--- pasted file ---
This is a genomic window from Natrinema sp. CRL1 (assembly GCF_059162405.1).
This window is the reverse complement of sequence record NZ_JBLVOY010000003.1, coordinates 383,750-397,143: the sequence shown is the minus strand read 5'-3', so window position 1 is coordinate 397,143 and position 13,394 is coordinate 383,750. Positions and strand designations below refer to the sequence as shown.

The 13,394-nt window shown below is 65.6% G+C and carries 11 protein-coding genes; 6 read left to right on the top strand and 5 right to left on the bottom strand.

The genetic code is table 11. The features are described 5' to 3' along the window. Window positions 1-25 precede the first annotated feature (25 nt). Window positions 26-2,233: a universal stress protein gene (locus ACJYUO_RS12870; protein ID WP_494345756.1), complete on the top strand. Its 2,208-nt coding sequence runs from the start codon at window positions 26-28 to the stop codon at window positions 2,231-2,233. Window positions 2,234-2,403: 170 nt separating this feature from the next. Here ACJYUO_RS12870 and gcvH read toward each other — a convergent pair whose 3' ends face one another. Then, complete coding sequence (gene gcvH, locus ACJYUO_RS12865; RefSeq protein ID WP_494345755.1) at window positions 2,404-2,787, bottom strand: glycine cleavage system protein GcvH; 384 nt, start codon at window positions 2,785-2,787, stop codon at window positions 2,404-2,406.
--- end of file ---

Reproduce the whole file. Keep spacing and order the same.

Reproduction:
This is a genomic window from Natrinema sp. CRL1 (assembly GCF_059162405.1).
This window is the reverse complement of sequence record NZ_JBLVOY010000003.1, coordinates 383,750-397,143: the sequence shown is the minus strand read 5'-3', so window position 1 is coordinate 397,143 and position 13,394 is coordinate 383,750. Positions and strand designations below refer to the sequence as shown.

The 13,394-nt window shown below is 65.6% G+C and carries 11 protein-coding genes; 6 read left to right on the top strand and 5 right to left on the bottom strand.

The genetic code is table 11. The features are described 5' to 3' along the window. Window positions 1-25 precede the first annotated feature (25 nt). Window positions 26-2,233: a universal stress protein gene (locus ACJYUO_RS12870; protein ID WP_494345756.1), complete on the top strand. Its 2,208-nt coding sequence runs from the start codon at window positions 26-28 to the stop codon at window positions 2,231-2,233. Window positions 2,234-2,403: 170 nt separating this feature from the next. Here ACJYUO_RS12870 and gcvH read toward each other — a convergent pair whose 3' ends face one another. Then, complete coding sequence (gene gcvH, locus ACJYUO_RS12865; RefSeq protein ID WP_494345755.1) at window positions 2,404-2,787, bottom strand: glycine cleavage system protein GcvH; 384 nt, start codon at window positions 2,785-2,787, stop codon at window positions 2,404-2,406.